Electronic Logging Device and Hours of Service Rules for Livestock Drivers
By Marina DeWit, Region 9 Advocate
According to the Bureau of Labor Statistics, there are more than 1.7 million heavy-duty and tractor-trailer truck driving jobs in the United States with a total of 7.4 million Americans in jobs tied to the trucking industry. Trucking is an industry made up of small businesses with 91 percent of motor carriers operating six or fewer trucks, and over 97 percent of trucking companies having fewer than 20 power units. With the driver’s average annual income of $54,000, truck driving remains one of the fastest growing occupations. It is a tough and important job that is a leading indicator of the country’s economic health.
There is a growing number of government rules regulating what drivers can and cannot do on the job. The Federal Motor Carrier Safety Administration (FMCSA) has Hours of Service (HOS) rules and regulations that allow a driver a period of 14 consecutive hours in which to drive up to 11 hours after being off duty for 10 or more consecutive hours. Such limitation to how many hours a driver can drive in a day is applied to prevent road accidents due to driver fatigue. In the past, most drivers used paper logs that could be manipulated and falsified. Most truck drivers get paid by the miles they drive, and if, for example, they are held up at a loading dock for longer than anticipated, many would try to make up their driving miles regardless of the hours lost in waiting.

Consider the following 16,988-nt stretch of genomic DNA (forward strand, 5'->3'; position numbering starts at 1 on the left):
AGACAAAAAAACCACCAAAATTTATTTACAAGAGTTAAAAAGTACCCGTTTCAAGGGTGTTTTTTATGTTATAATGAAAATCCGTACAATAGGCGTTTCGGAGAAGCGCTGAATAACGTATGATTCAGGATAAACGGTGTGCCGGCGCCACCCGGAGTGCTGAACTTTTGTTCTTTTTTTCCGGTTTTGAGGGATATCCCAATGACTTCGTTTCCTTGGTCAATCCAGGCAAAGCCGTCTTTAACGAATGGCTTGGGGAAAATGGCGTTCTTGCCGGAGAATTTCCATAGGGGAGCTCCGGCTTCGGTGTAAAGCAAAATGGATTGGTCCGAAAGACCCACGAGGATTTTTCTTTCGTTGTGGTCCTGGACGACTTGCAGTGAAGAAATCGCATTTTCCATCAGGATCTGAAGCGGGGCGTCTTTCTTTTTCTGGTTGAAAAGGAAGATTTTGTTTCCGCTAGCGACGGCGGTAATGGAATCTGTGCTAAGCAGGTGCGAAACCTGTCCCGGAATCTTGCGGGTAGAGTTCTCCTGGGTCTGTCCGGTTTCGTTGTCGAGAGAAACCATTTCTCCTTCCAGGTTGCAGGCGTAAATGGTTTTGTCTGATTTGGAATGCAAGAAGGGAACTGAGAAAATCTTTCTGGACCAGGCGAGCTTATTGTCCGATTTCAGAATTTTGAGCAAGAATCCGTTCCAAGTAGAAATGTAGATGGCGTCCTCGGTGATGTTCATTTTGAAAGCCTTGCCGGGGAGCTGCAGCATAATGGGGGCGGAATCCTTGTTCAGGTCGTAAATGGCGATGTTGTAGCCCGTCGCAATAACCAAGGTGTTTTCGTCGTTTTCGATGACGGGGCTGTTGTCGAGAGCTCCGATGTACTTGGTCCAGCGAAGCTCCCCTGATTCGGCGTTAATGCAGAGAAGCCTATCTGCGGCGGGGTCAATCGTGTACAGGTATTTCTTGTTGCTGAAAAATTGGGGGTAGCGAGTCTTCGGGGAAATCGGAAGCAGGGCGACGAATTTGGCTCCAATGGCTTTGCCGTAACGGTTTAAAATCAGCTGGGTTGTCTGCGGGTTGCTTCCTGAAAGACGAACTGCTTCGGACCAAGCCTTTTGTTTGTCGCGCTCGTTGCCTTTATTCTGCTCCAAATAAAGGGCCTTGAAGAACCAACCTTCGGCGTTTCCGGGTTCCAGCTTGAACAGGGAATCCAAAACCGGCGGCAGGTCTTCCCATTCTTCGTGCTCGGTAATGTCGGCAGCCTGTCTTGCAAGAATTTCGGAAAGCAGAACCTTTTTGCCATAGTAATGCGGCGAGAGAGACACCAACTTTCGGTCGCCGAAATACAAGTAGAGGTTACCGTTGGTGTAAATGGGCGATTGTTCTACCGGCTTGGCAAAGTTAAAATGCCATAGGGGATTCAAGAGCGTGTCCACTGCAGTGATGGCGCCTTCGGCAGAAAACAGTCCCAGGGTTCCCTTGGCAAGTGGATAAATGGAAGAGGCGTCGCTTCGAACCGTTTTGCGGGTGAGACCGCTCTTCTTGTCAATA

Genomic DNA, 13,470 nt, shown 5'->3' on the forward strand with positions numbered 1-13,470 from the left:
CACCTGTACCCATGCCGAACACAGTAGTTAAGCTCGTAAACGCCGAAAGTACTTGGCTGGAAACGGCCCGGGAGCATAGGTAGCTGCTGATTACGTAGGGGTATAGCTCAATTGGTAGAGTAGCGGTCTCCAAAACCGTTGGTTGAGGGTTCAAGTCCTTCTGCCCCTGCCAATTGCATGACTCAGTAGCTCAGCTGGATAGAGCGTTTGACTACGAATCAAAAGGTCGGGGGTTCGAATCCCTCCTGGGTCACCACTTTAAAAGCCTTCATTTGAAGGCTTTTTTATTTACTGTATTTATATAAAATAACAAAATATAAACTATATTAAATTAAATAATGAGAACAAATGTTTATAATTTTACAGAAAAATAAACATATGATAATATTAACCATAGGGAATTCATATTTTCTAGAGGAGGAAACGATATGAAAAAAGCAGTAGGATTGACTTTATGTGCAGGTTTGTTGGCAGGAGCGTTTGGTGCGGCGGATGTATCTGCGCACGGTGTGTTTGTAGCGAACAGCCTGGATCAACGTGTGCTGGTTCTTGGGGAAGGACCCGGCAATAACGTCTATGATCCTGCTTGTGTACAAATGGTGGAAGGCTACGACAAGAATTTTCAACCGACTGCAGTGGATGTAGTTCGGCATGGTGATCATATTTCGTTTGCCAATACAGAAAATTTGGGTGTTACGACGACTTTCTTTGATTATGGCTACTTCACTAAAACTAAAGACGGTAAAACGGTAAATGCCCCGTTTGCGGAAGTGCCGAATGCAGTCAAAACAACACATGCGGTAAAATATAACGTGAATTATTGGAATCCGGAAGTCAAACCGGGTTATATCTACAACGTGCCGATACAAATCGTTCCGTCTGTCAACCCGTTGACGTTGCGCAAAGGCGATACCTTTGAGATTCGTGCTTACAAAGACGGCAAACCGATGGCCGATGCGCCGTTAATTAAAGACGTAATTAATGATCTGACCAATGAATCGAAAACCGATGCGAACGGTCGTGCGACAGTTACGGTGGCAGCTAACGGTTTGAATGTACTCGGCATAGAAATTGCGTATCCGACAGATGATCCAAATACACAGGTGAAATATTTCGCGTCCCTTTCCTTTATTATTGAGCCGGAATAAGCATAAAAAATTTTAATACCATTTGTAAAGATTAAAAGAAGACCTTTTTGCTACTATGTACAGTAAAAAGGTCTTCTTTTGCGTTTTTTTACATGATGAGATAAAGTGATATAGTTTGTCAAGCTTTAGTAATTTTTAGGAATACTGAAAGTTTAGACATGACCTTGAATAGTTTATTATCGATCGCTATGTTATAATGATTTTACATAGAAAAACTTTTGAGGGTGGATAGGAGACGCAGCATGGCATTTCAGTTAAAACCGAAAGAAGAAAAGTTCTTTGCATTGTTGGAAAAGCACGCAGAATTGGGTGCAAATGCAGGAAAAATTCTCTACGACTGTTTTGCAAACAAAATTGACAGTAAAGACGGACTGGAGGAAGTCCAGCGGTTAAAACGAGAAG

The Congressionally mandated Electronic Logging Device (ELD) rule has been implemented nationwide since December 2017. An ELD is used to electronically record drivers’ Record of Duty Status (RODS), which replaces the paper logbook drivers were using to record their compliance with HOS requirements. The device is intended to help create a safer work environment for drivers, and make it easier and faster to accurately track, manage, and share RODS data. An ELD also synchronizes with a vehicle engine to automatically record driving time, driver behavior (speeding, idling, hard braking, etc.), and driver status/location.
The current regulations of the Department of Transportation endanger livestock during hot summers and cold winters causing significant stress on the animals and concern for the drivers. In May of 2018, eleven Senators proposed the Transporting Livestock Across America Safety Act, a bipartisan bill that would help alleviate the strain of transportation laws for truckers hauling livestock. Some of the fixes in the bill include extending the hours of service time from 11 hours to 18 hours, exempting loading and unloading times from the driving time, and granting flexibility for rest at any point during the trip. Both the Senate and House versions of the 2019 budget include ELD delay language to provide transporters of livestock and insects exemption from enforcement of the ELD rule until September 2019.
When truck drivers are on the road for a prolonged period of time getting to their destination, it is important to reduce their fatigue and potential road accidents by setting the limit on driving hours. Nonetheless, when dealing with transportation of livestock across the country, many small businesses would prefer the ELD rule be modified to ensure the comfort and survival of the creatures being transported.
Marina DeWit serves as the Region 9 Advocate for the SBA Office of Advocacy, representing small businesses in Arizona, California, Nevada, Hawaii, and the Pacific Islands of Guam, American Samoa, Commonwealth of the Northern Mariana Islands, and Trust Territories. DeWit works with small business owners, state and local governments, and small business associations to bring the voice of Region 9 to Washington DC. She can be reached at Marina.DeWit@sba.gov.